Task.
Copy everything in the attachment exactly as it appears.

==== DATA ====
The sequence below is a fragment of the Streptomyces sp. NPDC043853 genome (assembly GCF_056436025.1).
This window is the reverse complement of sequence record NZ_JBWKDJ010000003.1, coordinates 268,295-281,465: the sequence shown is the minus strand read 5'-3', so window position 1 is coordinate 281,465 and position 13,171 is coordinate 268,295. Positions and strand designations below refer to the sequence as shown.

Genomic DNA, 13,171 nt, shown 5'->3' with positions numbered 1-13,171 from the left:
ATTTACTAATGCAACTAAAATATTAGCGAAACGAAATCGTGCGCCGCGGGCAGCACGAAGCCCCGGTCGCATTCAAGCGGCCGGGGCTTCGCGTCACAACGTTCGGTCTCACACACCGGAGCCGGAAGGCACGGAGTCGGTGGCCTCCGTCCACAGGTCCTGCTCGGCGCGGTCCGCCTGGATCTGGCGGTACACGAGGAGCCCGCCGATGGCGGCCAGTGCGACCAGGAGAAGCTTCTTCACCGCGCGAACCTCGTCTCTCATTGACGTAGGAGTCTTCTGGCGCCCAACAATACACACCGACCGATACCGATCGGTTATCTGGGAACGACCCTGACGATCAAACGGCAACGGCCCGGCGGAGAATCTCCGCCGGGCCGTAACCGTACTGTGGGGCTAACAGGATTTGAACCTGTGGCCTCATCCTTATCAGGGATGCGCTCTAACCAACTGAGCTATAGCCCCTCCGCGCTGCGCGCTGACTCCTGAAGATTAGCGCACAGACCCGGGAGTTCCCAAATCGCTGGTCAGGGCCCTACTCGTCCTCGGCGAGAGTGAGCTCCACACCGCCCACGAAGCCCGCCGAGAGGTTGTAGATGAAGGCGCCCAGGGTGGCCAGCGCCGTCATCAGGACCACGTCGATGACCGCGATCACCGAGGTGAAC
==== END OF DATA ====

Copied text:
The sequence below is a fragment of the Streptomyces sp. NPDC043853 genome (assembly GCF_056436025.1).
This window is the reverse complement of sequence record NZ_JBWKDJ010000003.1, coordinates 268,295-281,465: the sequence shown is the minus strand read 5'-3', so window position 1 is coordinate 281,465 and position 13,171 is coordinate 268,295. Positions and strand designations below refer to the sequence as shown.

Genomic DNA, 13,171 nt, shown 5'->3' with positions numbered 1-13,171 from the left:
ATTTACTAATGCAACTAAAATATTAGCGAAACGAAATCGTGCGCCGCGGGCAGCACGAAGCCCCGGTCGCATTCAAGCGGCCGGGGCTTCGCGTCACAACGTTCGGTCTCACACACCGGAGCCGGAAGGCACGGAGTCGGTGGCCTCCGTCCACAGGTCCTGCTCGGCGCGGTCCGCCTGGATCTGGCGGTACACGAGGAGCCCGCCGATGGCGGCCAGTGCGACCAGGAGAAGCTTCTTCACCGCGCGAACCTCGTCTCTCATTGACGTAGGAGTCTTCTGGCGCCCAACAATACACACCGACCGATACCGATCGGTTATCTGGGAACGACCCTGACGATCAAACGGCAACGGCCCGGCGGAGAATCTCCGCCGGGCCGTAACCGTACTGTGGGGCTAACAGGATTTGAACCTGTGGCCTCATCCTTATCAGGGATGCGCTCTAACCAACTGAGCTATAGCCCCTCCGCGCTGCGCGCTGACTCCTGAAGATTAGCGCACAGACCCGGGAGTTCCCAAATCGCTGGTCAGGGCCCTACTCGTCCTCGGCGAGAGTGAGCTCCACACCGCCCACGAAGCCCGCCGAGAGGTTGTAGATGAAGGCGCCCAGGGTGGCCAGCGCCGTCATCAGGACCACGTCGATGACCGCGATCACCGAGGTGAAC